Bryan Cranston: A Life In Parts
Book 39 on my “March to 100 for 2019″—Bryan Cranston: A Life In Parts—The celebrated actor’s funny and poignant memoir entertains.
Cranston is well-known for his iconic turn as Walter White in Breaking Bad, the child-like father in Malcolm in the Middle, and his Oscar-nominated role in Trumbo, but a quick search of his IMDB page shows what a prolific actor he has been for decades. But, as this book tells, he almost was a police officer instead and connected into acting quite by chance.
In his self-effacing style, Cranston takes us back to his challenging childhood growing up with an older brother and younger sister in a chaotic house. His father was an actor, but never as famous as he wanted to be, and was estranged from his children for years. His mother raised the children but also battled her own demons including a number of paramours and a battle with alcohol.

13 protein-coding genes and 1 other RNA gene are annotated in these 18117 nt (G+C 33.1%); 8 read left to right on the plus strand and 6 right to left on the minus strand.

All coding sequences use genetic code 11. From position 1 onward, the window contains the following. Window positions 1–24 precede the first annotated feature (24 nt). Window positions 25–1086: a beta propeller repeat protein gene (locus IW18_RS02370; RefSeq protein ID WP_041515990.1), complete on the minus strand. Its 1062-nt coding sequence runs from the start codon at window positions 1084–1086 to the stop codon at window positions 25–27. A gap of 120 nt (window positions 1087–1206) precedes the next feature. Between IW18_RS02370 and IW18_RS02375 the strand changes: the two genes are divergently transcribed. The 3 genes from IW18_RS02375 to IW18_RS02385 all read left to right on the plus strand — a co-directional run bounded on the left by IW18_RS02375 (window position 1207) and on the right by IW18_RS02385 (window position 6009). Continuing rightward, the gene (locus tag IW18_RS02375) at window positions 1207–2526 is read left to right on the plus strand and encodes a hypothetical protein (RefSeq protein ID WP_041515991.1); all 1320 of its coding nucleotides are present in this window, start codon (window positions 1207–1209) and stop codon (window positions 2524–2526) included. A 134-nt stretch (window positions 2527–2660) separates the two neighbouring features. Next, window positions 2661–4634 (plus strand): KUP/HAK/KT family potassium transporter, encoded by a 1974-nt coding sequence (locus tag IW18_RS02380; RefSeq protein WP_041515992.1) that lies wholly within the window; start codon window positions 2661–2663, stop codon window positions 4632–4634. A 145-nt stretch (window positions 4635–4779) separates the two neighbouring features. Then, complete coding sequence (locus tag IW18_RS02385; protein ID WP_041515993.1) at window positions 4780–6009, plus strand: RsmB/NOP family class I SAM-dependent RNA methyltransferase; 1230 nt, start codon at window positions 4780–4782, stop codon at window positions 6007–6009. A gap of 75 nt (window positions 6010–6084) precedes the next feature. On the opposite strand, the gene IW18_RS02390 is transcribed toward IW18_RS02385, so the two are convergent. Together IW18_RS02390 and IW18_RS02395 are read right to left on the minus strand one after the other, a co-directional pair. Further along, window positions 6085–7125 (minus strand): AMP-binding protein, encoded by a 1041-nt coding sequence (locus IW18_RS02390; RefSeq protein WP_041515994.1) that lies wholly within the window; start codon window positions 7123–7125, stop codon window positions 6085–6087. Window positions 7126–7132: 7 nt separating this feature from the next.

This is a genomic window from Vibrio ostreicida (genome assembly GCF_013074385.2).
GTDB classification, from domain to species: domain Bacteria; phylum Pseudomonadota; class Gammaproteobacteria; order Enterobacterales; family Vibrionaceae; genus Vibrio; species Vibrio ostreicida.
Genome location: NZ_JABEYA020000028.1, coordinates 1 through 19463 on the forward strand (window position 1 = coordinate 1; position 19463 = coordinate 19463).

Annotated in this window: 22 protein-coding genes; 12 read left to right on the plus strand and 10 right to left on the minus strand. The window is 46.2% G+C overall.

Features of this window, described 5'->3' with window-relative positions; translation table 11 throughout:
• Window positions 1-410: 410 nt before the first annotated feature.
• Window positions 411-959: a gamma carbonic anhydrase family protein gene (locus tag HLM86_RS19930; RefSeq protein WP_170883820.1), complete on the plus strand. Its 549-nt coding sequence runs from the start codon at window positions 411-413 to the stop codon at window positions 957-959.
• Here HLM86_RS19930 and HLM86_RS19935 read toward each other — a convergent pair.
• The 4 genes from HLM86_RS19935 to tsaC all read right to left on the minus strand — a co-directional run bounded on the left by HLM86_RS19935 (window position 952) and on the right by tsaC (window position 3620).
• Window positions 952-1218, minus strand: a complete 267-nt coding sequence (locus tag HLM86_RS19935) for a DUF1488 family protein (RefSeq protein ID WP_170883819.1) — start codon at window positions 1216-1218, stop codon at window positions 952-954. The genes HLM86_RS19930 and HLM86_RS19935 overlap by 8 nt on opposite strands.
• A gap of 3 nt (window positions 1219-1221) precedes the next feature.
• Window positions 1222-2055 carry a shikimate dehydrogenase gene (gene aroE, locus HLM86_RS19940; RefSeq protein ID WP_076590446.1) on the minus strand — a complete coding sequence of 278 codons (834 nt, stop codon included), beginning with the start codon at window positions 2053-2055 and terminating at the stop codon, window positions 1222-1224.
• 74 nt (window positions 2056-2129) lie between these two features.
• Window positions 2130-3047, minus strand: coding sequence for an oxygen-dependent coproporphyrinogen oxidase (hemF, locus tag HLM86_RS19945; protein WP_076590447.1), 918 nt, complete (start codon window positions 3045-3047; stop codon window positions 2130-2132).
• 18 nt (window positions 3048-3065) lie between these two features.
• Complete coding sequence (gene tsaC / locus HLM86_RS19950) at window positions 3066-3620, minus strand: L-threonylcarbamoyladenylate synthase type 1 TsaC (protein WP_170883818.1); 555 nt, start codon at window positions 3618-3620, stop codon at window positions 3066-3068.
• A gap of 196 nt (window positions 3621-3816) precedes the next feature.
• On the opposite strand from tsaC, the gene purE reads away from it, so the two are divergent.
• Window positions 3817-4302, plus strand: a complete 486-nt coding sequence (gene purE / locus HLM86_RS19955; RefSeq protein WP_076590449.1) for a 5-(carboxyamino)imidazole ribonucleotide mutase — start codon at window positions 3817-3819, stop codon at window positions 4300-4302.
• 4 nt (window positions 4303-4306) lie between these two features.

He takes us through his drifting teens and twenties, his pursuit of a law enforcement career, and his nomadic travels of the country on a motorcycle. Through those adventures, he kept tinkering with acting until he finally decided to give that career a try.
He talks about all of his auditions, getting hired and fired from various roles, his successes, his failures, and all of the crazy things that happened in between. Some of the stories are laugh-out-loud funny, others bring tears to your eyes, and not all make Cranston his own hero (he owns up to some dark moments of his own).
And, of course, he takes us into the break-out roles that have made him a household name.
Most memoirs are so self-serving that they are boring, but this one is well worth the read for its entertainment value.